Pericles’ idea that all members of the society thrive equally well: soldiers, mariners, merchants, craftsmen, artisans, common laborers as well as wagoners, rope-makers, leather-cutters,  - so the wealth of the public treasury was distributed throughout the different populations of the city.

 Phidias – superintendent of all building projects

  • Kallicrates and Ictinus – rebuilt the Parthenon, destroyed by the Persian sack of Athens in 480.

  • Coroebus – began the Temple of Initiation at Eleusis and Metagenes finished it.

  •  Odeum – music theater – a roofed structure

  • Pericles started the tradition of vying for musical prize during the Panathenea in the Odeum. He paid for the prize and he appointed the judge.

  •  Mnesicles: in five years built the Propylaia, entryway or vestibule to the Acropolis. (workman injured on the job was visited by Athena in a dream and he was healed).

 When Pericles’ enemies publicly accused him of over-spending, Pericles asked the people – they agreed. When he said that he would then take the responsibility for the expenditure and put his own name on the buildings instead of the name of Athens, the citizens cried out that he should spend as much as he wanted!

 After the ostracism of his only real political rival (Cimon), Pericles’ power soared. Always the people remembered the tyrants (Plutarch tells us that Pericles in his features rather resembled the Pesistratid family, to the chagrin of his enemies). Eventually, after a certain number of years (unclear), Pericles’ political enemies targeted those around him (says Plutarch):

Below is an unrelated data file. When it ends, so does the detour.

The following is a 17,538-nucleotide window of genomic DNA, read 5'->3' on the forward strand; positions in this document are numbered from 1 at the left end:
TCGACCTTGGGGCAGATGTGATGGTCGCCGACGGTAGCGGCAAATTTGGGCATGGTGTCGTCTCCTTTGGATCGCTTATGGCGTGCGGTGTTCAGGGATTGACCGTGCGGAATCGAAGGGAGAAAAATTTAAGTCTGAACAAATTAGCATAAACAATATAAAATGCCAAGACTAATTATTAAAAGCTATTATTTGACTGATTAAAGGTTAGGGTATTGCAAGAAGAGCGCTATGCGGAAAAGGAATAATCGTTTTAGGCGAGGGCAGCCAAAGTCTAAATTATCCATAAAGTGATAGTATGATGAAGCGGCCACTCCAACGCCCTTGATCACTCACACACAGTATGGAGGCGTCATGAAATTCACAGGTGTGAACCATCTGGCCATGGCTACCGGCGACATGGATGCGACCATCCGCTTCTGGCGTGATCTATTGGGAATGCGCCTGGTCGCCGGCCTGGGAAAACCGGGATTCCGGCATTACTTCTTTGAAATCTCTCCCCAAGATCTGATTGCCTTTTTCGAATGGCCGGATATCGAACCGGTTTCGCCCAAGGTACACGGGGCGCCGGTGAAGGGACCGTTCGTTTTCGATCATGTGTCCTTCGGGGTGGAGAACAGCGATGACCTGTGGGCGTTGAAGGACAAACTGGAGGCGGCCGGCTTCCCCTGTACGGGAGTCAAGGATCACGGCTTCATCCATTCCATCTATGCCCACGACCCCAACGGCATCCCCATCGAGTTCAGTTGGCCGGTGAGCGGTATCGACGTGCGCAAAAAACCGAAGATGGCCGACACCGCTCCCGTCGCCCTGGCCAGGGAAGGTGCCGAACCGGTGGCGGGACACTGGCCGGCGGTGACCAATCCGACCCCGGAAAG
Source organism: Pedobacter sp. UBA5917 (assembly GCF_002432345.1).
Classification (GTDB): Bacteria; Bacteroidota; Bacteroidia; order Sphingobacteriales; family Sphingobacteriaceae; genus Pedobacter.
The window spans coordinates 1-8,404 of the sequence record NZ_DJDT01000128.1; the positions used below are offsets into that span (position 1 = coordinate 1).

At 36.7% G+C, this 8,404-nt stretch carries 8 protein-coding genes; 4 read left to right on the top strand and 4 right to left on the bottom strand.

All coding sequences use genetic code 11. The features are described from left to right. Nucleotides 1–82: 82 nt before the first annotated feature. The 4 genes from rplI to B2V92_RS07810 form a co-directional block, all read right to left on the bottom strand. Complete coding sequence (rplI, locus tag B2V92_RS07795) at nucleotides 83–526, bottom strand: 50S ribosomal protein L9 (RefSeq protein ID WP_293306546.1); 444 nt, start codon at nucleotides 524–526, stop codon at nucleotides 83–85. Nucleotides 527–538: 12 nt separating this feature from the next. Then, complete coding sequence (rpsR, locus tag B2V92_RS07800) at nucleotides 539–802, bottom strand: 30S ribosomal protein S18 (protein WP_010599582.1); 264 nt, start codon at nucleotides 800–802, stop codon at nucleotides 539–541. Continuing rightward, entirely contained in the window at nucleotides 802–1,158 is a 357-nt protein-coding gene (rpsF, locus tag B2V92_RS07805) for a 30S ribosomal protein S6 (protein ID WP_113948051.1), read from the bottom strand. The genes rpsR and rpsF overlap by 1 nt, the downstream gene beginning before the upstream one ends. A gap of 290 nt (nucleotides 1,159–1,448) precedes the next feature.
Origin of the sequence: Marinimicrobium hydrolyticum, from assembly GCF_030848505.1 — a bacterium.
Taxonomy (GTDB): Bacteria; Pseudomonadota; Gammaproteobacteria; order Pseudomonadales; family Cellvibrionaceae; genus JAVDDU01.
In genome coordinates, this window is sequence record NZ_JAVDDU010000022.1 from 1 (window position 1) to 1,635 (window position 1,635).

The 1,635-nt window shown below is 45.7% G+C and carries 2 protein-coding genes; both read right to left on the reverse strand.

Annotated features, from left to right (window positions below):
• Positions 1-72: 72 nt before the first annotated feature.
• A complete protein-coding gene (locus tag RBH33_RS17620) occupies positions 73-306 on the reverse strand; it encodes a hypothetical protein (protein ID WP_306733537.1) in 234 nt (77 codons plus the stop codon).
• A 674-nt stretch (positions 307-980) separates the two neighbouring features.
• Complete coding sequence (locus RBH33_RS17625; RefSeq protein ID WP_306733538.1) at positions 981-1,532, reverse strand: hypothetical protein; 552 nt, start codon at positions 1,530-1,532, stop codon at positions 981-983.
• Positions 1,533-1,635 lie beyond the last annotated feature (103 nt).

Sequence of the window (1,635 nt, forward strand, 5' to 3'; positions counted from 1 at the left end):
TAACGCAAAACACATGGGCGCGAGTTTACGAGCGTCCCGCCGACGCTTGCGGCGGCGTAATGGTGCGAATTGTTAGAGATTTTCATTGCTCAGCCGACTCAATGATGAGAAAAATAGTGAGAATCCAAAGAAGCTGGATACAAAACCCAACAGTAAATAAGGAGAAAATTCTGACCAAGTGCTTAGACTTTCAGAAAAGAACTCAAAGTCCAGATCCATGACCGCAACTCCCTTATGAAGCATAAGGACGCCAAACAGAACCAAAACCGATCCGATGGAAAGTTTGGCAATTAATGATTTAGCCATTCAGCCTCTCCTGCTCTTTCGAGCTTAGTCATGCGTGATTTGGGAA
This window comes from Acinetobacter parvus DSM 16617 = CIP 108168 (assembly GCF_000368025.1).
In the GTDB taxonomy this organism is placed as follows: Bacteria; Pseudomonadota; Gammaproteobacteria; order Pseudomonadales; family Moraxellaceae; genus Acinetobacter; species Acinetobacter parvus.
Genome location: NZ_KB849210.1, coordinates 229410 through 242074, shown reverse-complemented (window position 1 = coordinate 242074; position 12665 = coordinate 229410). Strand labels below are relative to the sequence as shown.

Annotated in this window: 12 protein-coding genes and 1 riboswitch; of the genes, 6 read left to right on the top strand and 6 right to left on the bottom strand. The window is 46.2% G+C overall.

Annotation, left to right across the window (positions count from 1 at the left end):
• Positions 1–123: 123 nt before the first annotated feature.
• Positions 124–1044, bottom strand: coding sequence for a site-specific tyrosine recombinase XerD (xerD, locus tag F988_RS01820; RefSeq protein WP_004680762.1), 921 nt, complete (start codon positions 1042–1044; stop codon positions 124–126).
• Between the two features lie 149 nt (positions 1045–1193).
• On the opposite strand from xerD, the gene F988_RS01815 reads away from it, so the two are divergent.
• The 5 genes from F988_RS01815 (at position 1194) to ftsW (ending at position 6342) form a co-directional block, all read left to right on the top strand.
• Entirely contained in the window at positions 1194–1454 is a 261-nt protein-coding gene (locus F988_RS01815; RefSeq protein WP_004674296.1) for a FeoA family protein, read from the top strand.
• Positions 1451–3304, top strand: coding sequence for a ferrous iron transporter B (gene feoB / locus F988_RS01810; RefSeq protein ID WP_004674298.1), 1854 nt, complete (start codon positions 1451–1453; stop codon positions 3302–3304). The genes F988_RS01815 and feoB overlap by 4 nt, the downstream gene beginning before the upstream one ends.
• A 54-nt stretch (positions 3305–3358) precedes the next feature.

• Phidias is charged with stealing the gold intended for the chryselephantine statue of Athena. Pericles helps him disprove this charge (they remove and weigh the gold). Then Phidias is accused of sneaking in likenesses of himself and of Pericles onto the battle scene with the Amazons on Athena’s shield. Phidias is sent to jail, where he dies.

  • Aspasia, Pericles’ courtesan, is accused of impiety for employing women above the status of slave (acquitted of all charges)

  • Anaxagoras (natural philosopher tutor to Pericles) tried for disputing the existence of the gods (Socrates also mentions him – that he suggested that the sun was not the god Apollo, but a white-hot rock about the size of the Peloponnesus.) – Pericles feared he would be found guilty, so abetted his flight from Athens.

               The war begins not soon thereafter, and Pericles takes the people within the walls of the city. The plague hits after that. Plutarch suggests that because Pericles loses his legitimately born sons to the plague, this is the reason he repeals the law against bastards becoming citizens – for he feared that he would bequeath nothing to posterity. Ironically, it was Pericles who orginally drew up the law to limit Athenian citizenship to those whose parents on both sides were already citizens, causing much hardship at the time.

 Plutarch concludes his Life of Pericles by stating that Pericles built no less than nine memorials to the honor of Athens.


copyright 2001 Janice Siegel, All Rights Reserved
send comments to: Janice Siegel (jfsiege@ilstu.edu)

date this page was edited last: 10/25/2005
the URL of this page